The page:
National Institute of Aerospace and United States | Date: 2014-05-27
Robust, flexible, lightweight, low profile enhanced performance dielectric barrier discharge actuators (plasma actuators) based on aerogels/nanofoams with controlled pore size and size distribution as well as pore shape. The plasma actuators offer high body force as well as high force to weight ratios (thrust density). The flexibility and mechanical robustness of the actuators allows them to be shaped to conform to the surface to which they are applied. Carbon nanotube (CNT) based electrodes serve to further decrease the weight and profile of the actuators while maintaining flexibility while insulating nano-inclusions in the matrix enable tailoring of the mechanical properties. Such actuators are required for flow control in aeronautics and moving machinery such as wind turbines, noise abatement in landing gear and rotary wing aircraft and other applications.
United States and National Institute of Aerospace | Date: 2013-08-24
A method allows for preparation of CNT nanocomposites having improved mechanical, electrical and thermal properties. Structured carbon nanotube forms such as sheet, yarn, and tape are modified with -conjugated conductive polymers, including polyaniline (PANI), fabricated by in-situ polymerization. The PANI modified CNT nanocomposites are subsequently post-processed to improve mechanical properties by hot press and carbonization.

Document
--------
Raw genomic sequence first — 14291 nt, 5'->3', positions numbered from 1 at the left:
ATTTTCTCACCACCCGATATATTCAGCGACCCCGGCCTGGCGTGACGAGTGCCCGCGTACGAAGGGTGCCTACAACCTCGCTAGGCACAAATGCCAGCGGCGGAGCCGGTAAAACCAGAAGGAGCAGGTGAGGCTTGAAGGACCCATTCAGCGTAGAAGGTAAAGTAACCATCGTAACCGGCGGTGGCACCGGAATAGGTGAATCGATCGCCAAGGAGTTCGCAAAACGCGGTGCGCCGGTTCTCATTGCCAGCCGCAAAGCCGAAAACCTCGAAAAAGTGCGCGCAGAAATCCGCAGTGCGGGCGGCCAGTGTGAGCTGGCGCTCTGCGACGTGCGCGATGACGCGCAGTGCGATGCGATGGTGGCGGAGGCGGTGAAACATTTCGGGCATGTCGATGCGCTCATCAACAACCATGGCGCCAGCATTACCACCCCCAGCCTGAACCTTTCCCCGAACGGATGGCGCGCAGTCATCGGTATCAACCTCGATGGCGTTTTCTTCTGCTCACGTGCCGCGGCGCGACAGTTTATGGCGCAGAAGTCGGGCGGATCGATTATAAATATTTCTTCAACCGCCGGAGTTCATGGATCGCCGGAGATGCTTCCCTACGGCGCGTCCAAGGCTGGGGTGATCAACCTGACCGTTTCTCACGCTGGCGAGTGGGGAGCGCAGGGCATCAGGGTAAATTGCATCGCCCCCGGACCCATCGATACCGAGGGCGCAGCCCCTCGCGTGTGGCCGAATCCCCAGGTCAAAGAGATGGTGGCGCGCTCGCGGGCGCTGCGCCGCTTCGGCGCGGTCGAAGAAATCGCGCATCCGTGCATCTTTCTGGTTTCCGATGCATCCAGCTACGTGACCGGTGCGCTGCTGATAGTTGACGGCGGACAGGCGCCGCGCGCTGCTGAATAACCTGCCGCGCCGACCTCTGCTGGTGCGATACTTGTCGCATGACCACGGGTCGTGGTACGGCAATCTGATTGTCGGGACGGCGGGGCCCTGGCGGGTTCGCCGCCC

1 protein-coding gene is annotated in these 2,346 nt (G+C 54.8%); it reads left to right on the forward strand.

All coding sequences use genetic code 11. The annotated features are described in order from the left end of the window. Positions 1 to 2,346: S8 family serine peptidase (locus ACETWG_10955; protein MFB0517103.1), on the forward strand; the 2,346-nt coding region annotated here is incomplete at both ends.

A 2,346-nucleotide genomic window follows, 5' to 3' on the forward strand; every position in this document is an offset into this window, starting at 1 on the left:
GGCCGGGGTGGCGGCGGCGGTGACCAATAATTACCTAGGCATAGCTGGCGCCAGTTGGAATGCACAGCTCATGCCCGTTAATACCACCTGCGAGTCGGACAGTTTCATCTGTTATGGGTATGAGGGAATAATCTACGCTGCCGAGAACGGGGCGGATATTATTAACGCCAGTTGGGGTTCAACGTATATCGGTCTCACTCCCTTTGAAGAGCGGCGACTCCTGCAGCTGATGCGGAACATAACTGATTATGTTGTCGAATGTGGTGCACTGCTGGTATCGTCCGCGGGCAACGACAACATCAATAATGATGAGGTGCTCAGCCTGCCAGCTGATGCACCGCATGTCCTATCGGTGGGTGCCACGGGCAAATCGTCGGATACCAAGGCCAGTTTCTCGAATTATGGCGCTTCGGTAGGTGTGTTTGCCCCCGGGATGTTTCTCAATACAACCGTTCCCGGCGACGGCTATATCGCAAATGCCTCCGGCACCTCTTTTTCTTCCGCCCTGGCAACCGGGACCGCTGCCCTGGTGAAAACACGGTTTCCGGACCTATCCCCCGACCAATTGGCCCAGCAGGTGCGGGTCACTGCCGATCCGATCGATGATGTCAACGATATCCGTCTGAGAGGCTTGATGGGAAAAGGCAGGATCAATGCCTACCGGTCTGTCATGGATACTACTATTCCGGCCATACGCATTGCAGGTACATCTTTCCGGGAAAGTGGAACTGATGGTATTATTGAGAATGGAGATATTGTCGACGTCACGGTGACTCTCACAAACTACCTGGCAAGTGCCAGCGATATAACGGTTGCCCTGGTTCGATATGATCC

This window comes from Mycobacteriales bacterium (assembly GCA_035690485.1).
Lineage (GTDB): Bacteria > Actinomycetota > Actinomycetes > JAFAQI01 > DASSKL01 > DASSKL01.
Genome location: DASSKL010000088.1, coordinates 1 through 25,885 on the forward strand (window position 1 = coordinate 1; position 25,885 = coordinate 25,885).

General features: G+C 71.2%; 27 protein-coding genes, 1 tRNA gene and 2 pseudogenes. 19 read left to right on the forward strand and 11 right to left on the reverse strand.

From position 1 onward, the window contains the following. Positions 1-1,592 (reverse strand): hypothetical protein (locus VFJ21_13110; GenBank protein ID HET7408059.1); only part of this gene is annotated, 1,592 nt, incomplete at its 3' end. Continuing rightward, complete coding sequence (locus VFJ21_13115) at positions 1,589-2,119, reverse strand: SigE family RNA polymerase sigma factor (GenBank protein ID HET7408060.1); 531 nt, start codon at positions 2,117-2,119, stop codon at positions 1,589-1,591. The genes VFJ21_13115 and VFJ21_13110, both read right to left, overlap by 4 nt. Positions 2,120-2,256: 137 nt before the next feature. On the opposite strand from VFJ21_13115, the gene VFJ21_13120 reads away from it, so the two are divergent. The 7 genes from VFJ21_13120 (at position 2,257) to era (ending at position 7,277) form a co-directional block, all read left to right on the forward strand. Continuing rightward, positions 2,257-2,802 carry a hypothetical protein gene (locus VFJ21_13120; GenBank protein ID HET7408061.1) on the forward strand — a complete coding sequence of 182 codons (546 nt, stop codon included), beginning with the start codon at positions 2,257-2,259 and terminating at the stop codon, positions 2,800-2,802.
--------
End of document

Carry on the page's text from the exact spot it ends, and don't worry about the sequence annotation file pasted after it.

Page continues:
National Institute of Aerospace and United States | Date: 2014-05-16
A novel radiation hardened chip package technology protects microelectronic chips and systems in aviation/space or terrestrial devices against high energy radiation. The proposed technology of a radiation hardened chip package using rare earth elements and mulitlayered structure provides protection against radiation bombardment from alpha and beta particles to neutrons and high energy electromagnetic radiation.
Nishikawa H.,National Institute of Aerospace
Journal of Computational Physics | Year: 2012
In this paper, we propose to write a source term in the divergence form. A conservation law with a source term can then be written as a single divergence form. We demonstrate that it enables to discretize both the conservation law and the source term in the same framework, and thus greatly simplifies the construction of numerical schemes. To illustrate the advantage of the divergence formulation, we apply the new formulation to construct a uniformly third-order accurate edge-based finite-volume scheme for conservation laws with a source term. Third-order accuracy is demonstrated for regular and irregular triangular grids for the linear advection and Burgers' equations with a source term. © 2012 Elsevier Inc.
Nishikawa H.,National Institute of Aerospace
Journal of Computational Physics | Year: 2014